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Filial Laws In America. A consumer presentation on the new Filial Laws being passed in the USA today. Prepared by Mark Randall, GoldenCare USA, July 1, 2006. Important Notice – Please Read.

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Filial laws in america

Filial Laws In America

A consumer presentation on the new Filial Laws being passed in the USA today.

Prepared by Mark Randall, GoldenCare USA, July 1, 2006


Important notice please read
Important Notice – Please Read

  • This presentation contains information about the new Filial Laws being passed in various states today.

  • There are still potential legal issues that could change the scope of the filial laws. Also, at this time, no state that the author is aware of is currently enforcing the laws.

  • This presentation also includes some interpretations and opinions by the author, Mark Randall

  • Because of this, you should not consider this information as legal advice. Consult with your own legal advisor for information about how this law may affect you.


Elderlawanswers dubbed dra 2005 as 1 the nursing home bankruptcy act of 2005
ElderLawAnswers dubbed DRA 2005 as1“The Nursing Home Bankruptcy Act of 2005.”

“Nursing homes will likely be flooded with residents who need care but have no way to pay for it. In states that have so-called "filial responsibility laws," the nursing homes may seek reimbursement from the residents’ children.”

1 “Congress Passes Bill Containing Punitive New Medicaid Transfer Rules” ElderLawAnswers.com 2/2/2006

Note: Red coloring and Italics were added to highlight areas this author desired to discuss.


National center for policy analysis
NATIONAL CENTER FOR POLICY ANALYSIS

Following slides are sourced from:

The Legal Responsibility of Adult Children to Care for Indigent Parents

Brief AnalysisNo. 521Tuesday, July 12, 2005

by Matthew Pakula

Matthew Pakula is a recent graduate of Michigan State University College of Law. This brief analysis is based on Pakula’s academic study, “A Federal Filial Responsibility Statute: A Uniform Tool to Help Combat the Wave of Indigent Elderly.”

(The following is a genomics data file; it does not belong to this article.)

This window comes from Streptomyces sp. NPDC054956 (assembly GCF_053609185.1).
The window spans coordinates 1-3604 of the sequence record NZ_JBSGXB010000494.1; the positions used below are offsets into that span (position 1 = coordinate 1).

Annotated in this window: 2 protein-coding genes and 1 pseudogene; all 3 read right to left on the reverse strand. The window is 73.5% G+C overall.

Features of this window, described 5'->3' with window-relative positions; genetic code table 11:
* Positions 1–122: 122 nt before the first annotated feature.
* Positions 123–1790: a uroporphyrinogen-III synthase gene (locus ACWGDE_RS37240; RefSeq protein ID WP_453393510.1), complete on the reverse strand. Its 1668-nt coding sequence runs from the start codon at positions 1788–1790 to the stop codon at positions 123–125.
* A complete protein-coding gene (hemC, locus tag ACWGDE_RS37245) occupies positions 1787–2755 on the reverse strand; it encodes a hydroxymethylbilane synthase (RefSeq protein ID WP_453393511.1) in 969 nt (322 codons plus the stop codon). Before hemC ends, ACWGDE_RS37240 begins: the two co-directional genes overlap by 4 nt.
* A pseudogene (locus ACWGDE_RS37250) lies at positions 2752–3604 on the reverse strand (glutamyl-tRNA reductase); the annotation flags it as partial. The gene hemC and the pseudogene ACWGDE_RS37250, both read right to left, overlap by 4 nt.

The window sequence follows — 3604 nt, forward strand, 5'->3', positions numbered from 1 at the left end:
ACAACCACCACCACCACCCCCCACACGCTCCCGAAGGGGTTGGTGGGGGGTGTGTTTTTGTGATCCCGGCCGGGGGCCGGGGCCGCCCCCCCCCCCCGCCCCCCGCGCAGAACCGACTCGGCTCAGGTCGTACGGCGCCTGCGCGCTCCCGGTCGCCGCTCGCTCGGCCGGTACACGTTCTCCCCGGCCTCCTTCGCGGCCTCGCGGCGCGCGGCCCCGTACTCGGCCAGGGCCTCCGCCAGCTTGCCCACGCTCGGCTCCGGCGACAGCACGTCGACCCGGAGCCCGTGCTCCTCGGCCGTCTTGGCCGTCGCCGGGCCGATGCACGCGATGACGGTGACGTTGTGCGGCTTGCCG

The elizabethan poor relief act of 1601 required the
The Elizabethan Poor Relief Act of 1601 Required The…

“father and grandfather and the mother and grandmother, and the children of every poor, blind, lame, and impotent person” to support that individual to the extent they were able.

1. July 12, 2005, “The Legal Responsibility of Adult Children to Care for Indigent Parents” National Center For Policy Analysis Brief Analysis, by Matthew Pakula


Transplanted to american
Transplanted to American

  • Transplanted to the American colonies, this duty is a purely statutorily created duty that does not exist in common law.

    • Prior to this legal duty, supporting poor family members was considered a moral duty

    • Moral duty receded as our society has evolved. Mobility changed our families

    • More important, both federal and state programs help to meet the needs of the poor.

1. July 12, 2005, “The Legal Responsibility of Adult Children to Care for Indigent Parents” National Center For Policy Analysis Brief Analysis, by Matthew Pakula


Filial responsibility statutes 1
Filial Responsibility Statutes1

  • Establishes a duty for adult children to care for their parents

  • As of July, 2005, 30 states have passed filial laws

  • Can require adult children to reimburse Medicaid or institutions

    • May be a one-time contribution or installment payments

1. July 12, 2005, “The Legal Responsibility of Adult Children to Care for Indigent Parents” National Center For Policy Analysis Brief Analysis, by Matthew Pakula


States with filial responsibility laws
States With Filial Responsibility Laws

  • Alaska Arkansas California Connecticut Delaware GeorgiaIdaho Indiana IowaKentucky Louisiana Maryland Massachusetts Mississippi MontanaNevada New Hampshire New Jersey North Carolina North Dakota Ohio Oregon Pennsylvania Rhode Island South Dakota Tennessee UtahVermont Virginia West Virginia

Most have been passed between 1996-2005


Enforcement varies in states 1
Enforcement Varies In States1

  • 21 allow civil court action for financial support or cost recovery

  • 12 specify a criminal penalty for filial nonsupport

  • Many limit liability:

    • Based on Adult Child’s income

    • If their financial situation changes

    • If their parent abandoned or deserted them

  • July 12, 2005, “The Legal Responsibility of Adult Children to Care for Indigent Parents” National Center For Policy Analysis Brief Analysis, by Matthew Pakula

  • Three states allow both civil and criminal actions


Basic argument for filial laws
Basic Argument For Filial Laws

“The Center for Long-Term Care Financing estimates that one-third of Medicaid long-term care costs — $20 billion annually — are for seniors who could have purchased their own insurance to pay for their care, but did not.”

July 12, 2005, “The Legal Responsibility of Adult Children to Care for Indigent Parents” National Center For Policy Analysis Brief Analysis, by Matthew Pakula,


The message appears clear
The Message Appears Clear!

  • States are getting prepared for the baby-boomers entering retirement

  • The cost of Long Term Care will continue to be shifted to the private sector

  • If your family can afford to pay, you have two options:

    • Be prepared for the possibility of paying, or,

    • Cover your risk with Long Term Care insurance


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